City Manager Walt Wrede wanted to charge lucky customer No. 1 a fee of $3,200 for 100 feet of gasline. Not-so-lucky customer No. 2, up to $40,000 for that same piece of pipe. It’s kind of like, “we cheat the other guy and pass the savings on to you.” The judge would have none of Mr. Wrede’s Soapy Smith-style shenanigans.
Now our city administration is pondering (brooding?) further legal action against condominium owners at God-only-knows-what cost to the City. Walt has “lawyered up” and believes by parsing language from the Uniform Common Interest Ownership Act that treats condo units as separate parcels, mainly for ease of taxation by municipalities, he can still sell that 100 feet of pipe for $40,000 to some unlucky fellow citizens.
I have to believe that common sense will prevail once again. Of course, there are legal precedents out there. For those of you who are really bored, you can actually Google the Uniform Common Interest Ownership Act, which clearly prohibits discrimination against the condominium form of ownership in assessments.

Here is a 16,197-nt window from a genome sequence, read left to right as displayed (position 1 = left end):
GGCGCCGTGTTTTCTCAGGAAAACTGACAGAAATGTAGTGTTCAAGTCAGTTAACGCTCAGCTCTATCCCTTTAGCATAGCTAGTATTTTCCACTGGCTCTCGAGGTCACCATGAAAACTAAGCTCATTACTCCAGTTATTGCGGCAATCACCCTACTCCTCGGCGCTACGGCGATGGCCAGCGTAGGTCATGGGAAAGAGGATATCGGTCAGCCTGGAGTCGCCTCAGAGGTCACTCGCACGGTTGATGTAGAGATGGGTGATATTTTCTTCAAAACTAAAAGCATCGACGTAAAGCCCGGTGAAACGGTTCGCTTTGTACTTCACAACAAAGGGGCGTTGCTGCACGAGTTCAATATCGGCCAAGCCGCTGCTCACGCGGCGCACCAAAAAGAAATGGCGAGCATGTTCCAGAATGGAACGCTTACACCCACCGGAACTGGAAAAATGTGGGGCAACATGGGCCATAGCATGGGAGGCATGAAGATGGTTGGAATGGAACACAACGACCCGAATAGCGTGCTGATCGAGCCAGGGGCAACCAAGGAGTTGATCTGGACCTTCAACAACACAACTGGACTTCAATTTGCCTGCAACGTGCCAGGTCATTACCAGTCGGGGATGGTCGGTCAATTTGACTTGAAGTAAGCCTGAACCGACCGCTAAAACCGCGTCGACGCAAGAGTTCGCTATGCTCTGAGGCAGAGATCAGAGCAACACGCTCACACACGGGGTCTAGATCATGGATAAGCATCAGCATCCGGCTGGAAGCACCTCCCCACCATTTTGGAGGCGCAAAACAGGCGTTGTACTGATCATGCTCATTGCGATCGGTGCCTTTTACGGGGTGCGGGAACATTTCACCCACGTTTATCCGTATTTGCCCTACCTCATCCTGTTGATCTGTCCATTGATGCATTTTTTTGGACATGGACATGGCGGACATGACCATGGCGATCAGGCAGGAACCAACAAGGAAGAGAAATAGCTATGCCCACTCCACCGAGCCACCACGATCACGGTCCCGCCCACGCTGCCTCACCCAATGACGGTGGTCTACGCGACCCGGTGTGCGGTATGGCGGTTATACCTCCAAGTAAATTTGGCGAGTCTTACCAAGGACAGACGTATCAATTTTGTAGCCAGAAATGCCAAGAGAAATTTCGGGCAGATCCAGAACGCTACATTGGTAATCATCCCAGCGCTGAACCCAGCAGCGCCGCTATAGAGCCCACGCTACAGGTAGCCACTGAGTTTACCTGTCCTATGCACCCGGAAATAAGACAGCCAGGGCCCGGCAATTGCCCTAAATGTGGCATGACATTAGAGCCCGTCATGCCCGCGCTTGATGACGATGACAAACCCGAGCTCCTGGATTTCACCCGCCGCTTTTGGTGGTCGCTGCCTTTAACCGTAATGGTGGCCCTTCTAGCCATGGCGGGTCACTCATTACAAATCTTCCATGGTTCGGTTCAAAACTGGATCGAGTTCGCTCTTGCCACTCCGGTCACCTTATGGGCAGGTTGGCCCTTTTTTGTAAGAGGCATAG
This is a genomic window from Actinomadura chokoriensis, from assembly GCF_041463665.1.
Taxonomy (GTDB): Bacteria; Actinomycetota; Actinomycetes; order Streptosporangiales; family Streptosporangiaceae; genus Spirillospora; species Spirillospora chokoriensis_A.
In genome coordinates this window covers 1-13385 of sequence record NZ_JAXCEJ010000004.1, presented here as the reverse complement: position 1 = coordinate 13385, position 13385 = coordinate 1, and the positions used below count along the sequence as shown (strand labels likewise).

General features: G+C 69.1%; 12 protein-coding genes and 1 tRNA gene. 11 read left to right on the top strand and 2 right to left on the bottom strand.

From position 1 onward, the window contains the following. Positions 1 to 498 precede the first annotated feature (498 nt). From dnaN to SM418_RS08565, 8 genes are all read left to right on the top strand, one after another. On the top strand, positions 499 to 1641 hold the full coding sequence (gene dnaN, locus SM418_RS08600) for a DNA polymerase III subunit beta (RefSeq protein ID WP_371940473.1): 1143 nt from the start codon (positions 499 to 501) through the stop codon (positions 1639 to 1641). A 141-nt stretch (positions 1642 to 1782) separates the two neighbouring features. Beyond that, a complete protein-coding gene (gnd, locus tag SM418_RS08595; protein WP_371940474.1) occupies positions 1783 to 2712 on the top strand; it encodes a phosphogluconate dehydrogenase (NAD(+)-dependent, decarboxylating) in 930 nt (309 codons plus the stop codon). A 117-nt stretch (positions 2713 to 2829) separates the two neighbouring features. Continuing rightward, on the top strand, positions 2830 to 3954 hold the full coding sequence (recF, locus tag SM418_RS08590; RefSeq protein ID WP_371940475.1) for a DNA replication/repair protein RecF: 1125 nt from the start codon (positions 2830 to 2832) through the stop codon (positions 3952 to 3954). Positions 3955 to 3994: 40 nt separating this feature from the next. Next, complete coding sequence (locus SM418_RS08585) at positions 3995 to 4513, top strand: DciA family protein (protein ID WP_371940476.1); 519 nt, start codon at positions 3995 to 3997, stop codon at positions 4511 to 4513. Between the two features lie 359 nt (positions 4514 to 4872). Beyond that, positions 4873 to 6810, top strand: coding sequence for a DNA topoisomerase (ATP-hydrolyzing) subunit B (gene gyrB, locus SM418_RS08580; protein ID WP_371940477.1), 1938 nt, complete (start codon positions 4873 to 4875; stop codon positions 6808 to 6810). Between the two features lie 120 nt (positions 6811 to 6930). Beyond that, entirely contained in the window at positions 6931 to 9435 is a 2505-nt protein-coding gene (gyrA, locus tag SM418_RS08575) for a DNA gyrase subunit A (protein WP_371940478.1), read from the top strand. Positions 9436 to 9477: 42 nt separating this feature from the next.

Or check Alaska statute AS 34.08.730. How about that pesky Steinbach vs. Green Lake Sanitation District court case in the Lower 48? There’s a hint in there somewhere from the City Council: put on your reading glasses.
Project GRAD Kenai Peninsula would like to acknowledge and thank the Homer Foundation’s Youth Advisory Committee for its ongoing and generous support of our 2014 Summer College Institute.
Summer Institute, which took place at the Kachemak Bay Campus from June 3-13, allows students from seven rural Kenai Peninsula schools to gather in Homer and prepare for the college experience through learning and having fun. The program received rave reviews from our scholars.
We appreciate the continued support of the Homer Foundation as we work to assist students in achieving a rewarding and successful educational experience.
Prop 1 is a vote on how we will share our oil wealth with oil corporations. It’s been called the “Second Vote for Statehood,” because the outcome is so important for funding our roads and schools and services.